“Honey! Do you not think it’s a little unbecoming of him to kick his shoes off like that and let them land anywhere? I mean, if your father did that……”
“It’s okay, Mom”, I said, chewing on a chicken leg, watching crass Seinfeld comedy while my husband loudly laughed.
My mom was obviously disgusted at us both but because I’m her child, she still managed to pull some love for me from the recesses of her uterus.
“I really think he needs to know that that’s not what you do in polite company”, she ignored the chicken leg crunching pitifully in the mouth and continued.
“Who’s the polite company here?” I asked absentmindedly, unaware of my mom’s frowns.
She shrugged her shoulders and assumed a deafening silence which I have learned to ignore for my own peace of mind. Moms can’t be convinced but they’re very easy to ignore so I normally ignore.
But the inherent superficial narcissism of a mother reacts so predictable to any gray rocking that she said after a few minutes,
“You don’t notice it because you have become just like him. You’re both slobs”.
“No, we’re not”, I laughed, “You’re so dramatic”.
At this point my mom’s favorite show was going to be on any minute so she left to watch it. I heaved a sigh of relief and continued watching TV, ten feet away from my husband who would pass crass jokes at the expense of other people and look sideways for my silent cackling at them.
I used to see so much wrong with him when we had just gotten married. And he used to too. God knows we both found enough in each other everyday that we had arguments and tiffs. Now they seem stupid. Why couldn’t I allow him to eat eggs the way he liked them? Sunny side up!
I don’t know what happens in most marriages but in mine we have become like each other in order to accommodate each other and to not feel like a martyr while doing it. He has made peace with my bedtime reading. I chose to stay quiet when he made an account on TikTok.
With time we became important to each other and our families took a backseat. Our kids became our family and then it was almost like the definition and description of family changed forever.
Slowly, imperceptibly, I have started to like munching on cereal, something I had a huge ideological difference with. “Cereal is breakfast food and loaded with sugar”, I used to say when he ate it as breakfast, lunch and dinner or any meal in between. Now he has started to taste the flavor in biryani without potatoes also.
What we considered big flaws initially as two clueless strangers who came together through the process of an arranged marriage, have become mere idiosyncrasies. I find it cute now that he is so possessive over his car. In a not so long ago past I would have considered this an obsession.
Our marriage has evolved and for the most part, it has for the better. Sure we still argue over my far left and his moderate right views but I find that refreshing. That’s the kind of argument I find stimulation and humor in. It’s enriching and brings me closer to the man I call my husband. I’m glad some arguments are in the past now. I’m glad our fiscal vision remains very different for our family but we have found a happy medium where we don’t talk about it and manage our own money. We do consult with each other before investing. We share our money too but we don’t pool it. We have realized that that’s not good for us. A few years ago I would’ve thought it annoying if he asked me why my shoes were so expensive. Now I have pragmatic answers. I don’t care about convincing him anymore. That’s not what my marriage is about. We don’t have to see eye to eye with each other all the time. We will have differences in opinion and that’s okay. Frankly, I’m not a suggestible or impressionable person and neither is he. That’s actually part of the sexual attraction too.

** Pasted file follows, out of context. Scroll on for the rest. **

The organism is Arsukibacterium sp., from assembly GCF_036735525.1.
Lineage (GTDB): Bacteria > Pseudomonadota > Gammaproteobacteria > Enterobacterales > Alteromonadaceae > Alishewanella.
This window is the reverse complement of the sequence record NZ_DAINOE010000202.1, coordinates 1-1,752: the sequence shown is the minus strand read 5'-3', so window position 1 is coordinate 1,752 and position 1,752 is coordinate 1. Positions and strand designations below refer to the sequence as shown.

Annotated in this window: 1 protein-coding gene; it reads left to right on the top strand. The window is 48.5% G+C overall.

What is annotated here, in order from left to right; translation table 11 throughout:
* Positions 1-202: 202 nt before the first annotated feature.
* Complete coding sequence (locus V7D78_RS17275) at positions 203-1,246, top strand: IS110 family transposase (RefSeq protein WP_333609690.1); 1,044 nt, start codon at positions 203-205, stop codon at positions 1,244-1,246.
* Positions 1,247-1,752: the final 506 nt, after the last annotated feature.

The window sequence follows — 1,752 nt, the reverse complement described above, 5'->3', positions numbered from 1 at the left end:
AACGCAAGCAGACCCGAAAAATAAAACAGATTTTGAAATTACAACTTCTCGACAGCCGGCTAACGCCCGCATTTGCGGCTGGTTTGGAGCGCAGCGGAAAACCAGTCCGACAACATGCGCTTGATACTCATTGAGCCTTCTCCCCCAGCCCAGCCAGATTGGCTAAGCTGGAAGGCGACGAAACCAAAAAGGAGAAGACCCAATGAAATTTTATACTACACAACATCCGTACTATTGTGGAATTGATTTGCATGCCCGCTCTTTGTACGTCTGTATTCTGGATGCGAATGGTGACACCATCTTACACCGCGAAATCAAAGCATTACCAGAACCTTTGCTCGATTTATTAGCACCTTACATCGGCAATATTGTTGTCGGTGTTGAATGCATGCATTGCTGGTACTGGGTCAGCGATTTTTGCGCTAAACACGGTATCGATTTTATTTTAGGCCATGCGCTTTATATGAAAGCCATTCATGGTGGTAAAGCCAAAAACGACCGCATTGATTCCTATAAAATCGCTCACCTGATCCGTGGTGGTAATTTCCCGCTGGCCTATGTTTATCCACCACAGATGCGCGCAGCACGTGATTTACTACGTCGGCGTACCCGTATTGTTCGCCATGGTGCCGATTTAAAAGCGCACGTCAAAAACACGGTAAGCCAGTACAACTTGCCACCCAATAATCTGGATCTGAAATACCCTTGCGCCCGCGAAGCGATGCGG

This isn’t an advice column so there’s no advice. But I think there’s a little advice here after all. Despite all my differences, I identify with mine and he identifies with his captor. I say this in jest because we are independent people in body and mind. But there is some truth to the Stockholm that marriage can be. Women identify with their husbands’ decisions and opinions overwhelmingly often. It’s okay but it’s not necessary. Having an occasional break up opens doors to a make up. Those are expansive periods of growth. That’s important to know too. Not every fight is a detriment to a relationship. Two opposite personalities can also find a lot of love and lust with each other. Two emancipated humans can also act like caged animals.
I finally see what my parents used to tell me. That you become close to the person you get married to not because you share similar opinions and ideas but because you share a life. That creates the bond. That makes a lot of the “letting go for the greater good” easy. This blog isn’t for women in crisis and abuse. They’re not in a marriage. Marriages aren’t coercive. That’s the aim of this blog entry. Marriages are a give and take. They aren’t changing into another person. They’re about accepting the other person and knowing that that acceptance comes through a process of time.